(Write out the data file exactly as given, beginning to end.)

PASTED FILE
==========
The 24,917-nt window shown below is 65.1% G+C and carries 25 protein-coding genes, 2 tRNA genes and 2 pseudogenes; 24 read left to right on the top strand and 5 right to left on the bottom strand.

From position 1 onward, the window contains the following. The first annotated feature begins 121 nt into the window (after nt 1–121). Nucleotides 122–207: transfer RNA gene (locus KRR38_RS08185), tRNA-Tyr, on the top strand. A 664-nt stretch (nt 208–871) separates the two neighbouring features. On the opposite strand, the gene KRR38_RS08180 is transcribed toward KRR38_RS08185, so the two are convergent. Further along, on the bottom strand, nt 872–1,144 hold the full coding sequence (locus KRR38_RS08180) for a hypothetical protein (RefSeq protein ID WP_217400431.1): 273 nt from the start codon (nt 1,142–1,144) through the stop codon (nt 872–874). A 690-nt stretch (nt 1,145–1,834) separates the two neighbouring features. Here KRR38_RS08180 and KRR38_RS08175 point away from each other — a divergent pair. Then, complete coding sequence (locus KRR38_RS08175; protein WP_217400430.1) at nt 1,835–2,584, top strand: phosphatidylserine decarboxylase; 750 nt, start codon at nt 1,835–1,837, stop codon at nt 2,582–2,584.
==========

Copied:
The 24,917-nt window shown below is 65.1% G+C and carries 25 protein-coding genes, 2 tRNA genes and 2 pseudogenes; 24 read left to right on the top strand and 5 right to left on the bottom strand.

From position 1 onward, the window contains the following. The first annotated feature begins 121 nt into the window (after nt 1–121). Nucleotides 122–207: transfer RNA gene (locus KRR38_RS08185), tRNA-Tyr, on the top strand. A 664-nt stretch (nt 208–871) separates the two neighbouring features. On the opposite strand, the gene KRR38_RS08180 is transcribed toward KRR38_RS08185, so the two are convergent. Further along, on the bottom strand, nt 872–1,144 hold the full coding sequence (locus KRR38_RS08180) for a hypothetical protein (RefSeq protein ID WP_217400431.1): 273 nt from the start codon (nt 1,142–1,144) through the stop codon (nt 872–874). A 690-nt stretch (nt 1,145–1,834) separates the two neighbouring features. Here KRR38_RS08180 and KRR38_RS08175 point away from each other — a divergent pair. Then, complete coding sequence (locus KRR38_RS08175; protein WP_217400430.1) at nt 1,835–2,584, top strand: phosphatidylserine decarboxylase; 750 nt, start codon at nt 1,835–1,837, stop codon at nt 2,582–2,584.